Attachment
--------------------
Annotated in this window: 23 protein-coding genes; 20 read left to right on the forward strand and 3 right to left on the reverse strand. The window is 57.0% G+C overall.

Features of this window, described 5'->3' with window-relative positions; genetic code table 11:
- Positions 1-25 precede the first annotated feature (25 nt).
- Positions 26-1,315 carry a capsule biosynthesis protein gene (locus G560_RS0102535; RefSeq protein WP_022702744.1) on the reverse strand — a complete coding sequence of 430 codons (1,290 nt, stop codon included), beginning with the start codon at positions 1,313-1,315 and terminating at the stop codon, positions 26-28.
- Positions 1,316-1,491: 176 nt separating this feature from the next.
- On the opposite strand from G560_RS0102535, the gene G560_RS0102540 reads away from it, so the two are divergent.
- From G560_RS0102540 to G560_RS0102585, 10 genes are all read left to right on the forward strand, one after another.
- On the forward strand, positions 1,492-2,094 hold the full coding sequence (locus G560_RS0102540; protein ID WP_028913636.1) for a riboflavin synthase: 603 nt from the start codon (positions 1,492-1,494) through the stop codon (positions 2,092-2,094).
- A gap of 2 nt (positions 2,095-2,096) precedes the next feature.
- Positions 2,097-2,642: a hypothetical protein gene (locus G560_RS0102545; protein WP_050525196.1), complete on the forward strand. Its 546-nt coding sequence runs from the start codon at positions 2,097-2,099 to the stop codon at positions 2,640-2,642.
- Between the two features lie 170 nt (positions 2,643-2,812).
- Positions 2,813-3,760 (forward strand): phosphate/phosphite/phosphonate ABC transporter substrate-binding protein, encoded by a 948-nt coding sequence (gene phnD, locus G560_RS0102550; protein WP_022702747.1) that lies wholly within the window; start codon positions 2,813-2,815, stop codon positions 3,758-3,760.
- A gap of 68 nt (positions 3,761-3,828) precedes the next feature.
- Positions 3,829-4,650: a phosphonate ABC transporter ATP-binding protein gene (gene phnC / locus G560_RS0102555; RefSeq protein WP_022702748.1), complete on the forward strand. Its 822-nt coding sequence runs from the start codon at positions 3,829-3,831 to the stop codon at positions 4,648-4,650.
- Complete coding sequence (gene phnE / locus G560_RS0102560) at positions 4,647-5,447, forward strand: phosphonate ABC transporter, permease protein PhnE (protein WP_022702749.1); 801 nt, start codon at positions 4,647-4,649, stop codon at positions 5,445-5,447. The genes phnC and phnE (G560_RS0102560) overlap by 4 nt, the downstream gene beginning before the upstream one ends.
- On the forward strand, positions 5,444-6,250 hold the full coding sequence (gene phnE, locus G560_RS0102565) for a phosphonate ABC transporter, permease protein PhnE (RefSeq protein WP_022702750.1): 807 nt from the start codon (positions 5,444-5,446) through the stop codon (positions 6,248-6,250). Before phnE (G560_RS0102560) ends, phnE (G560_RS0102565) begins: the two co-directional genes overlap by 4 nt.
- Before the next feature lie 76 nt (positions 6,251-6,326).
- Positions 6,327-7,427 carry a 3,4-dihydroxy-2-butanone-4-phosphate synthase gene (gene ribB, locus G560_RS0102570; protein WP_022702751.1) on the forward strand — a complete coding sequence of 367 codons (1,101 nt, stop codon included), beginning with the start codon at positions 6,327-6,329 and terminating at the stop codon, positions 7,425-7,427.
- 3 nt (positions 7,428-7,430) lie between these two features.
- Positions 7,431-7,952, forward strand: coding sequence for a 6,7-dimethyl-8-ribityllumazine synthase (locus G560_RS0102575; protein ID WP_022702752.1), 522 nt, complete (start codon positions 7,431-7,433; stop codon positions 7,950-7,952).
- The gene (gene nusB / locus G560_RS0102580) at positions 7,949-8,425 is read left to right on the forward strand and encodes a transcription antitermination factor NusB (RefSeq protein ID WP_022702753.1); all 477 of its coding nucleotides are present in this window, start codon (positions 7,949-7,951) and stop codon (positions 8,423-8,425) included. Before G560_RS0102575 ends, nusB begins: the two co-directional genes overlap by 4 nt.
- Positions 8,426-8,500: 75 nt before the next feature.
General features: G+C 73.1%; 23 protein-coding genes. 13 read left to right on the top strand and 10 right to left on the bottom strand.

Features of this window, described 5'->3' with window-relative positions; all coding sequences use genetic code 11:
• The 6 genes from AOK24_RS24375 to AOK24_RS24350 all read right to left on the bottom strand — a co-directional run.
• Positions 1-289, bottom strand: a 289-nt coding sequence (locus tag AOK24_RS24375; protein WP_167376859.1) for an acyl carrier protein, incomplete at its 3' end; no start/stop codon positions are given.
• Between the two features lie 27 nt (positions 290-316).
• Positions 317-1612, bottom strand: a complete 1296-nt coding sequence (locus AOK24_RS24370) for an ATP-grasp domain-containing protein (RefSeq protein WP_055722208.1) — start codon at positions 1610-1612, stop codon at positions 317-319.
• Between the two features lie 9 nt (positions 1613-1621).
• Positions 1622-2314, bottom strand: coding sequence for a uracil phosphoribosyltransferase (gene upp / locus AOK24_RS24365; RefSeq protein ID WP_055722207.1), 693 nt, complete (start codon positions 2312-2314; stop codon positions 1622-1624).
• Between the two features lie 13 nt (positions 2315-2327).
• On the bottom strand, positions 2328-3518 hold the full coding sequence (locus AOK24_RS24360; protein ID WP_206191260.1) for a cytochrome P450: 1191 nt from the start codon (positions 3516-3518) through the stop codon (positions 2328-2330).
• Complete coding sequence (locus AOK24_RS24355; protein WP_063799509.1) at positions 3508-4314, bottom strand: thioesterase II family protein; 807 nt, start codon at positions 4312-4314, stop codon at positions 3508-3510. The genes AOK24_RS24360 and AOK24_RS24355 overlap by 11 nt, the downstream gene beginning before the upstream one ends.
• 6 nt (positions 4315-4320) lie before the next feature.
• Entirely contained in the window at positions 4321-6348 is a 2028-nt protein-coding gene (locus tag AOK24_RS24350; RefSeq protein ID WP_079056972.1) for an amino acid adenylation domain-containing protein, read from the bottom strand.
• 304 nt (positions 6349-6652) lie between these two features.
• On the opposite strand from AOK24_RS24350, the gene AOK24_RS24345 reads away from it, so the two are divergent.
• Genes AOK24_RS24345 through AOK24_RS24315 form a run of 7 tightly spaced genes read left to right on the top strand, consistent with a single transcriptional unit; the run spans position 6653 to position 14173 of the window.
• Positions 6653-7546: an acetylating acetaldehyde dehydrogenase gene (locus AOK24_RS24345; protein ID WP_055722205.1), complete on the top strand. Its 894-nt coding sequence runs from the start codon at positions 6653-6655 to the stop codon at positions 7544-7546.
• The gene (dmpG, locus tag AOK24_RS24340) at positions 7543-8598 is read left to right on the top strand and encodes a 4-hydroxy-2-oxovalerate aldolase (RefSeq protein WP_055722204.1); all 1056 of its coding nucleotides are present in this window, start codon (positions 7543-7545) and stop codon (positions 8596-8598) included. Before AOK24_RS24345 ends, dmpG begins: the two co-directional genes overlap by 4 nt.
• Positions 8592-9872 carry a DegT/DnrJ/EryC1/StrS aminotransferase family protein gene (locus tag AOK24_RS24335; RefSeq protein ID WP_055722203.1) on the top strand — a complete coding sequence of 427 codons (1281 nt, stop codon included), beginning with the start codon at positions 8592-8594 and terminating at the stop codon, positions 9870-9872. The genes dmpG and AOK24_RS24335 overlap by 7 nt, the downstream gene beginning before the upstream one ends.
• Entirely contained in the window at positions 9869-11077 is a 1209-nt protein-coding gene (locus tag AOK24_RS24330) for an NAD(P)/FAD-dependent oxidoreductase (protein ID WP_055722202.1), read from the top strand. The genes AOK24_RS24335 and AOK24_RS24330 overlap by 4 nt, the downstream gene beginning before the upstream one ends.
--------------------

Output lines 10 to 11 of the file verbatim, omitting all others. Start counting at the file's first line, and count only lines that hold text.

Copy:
- Positions 2,097-2,642: a hypothetical protein gene (locus G560_RS0102545; protein WP_050525196.1), complete on the forward strand. Its 546-nt coding sequence runs from the start codon at positions 2,097-2,099 to the stop codon at positions 2,640-2,642.
- Between the two features lie 170 nt (positions 2,643-2,812).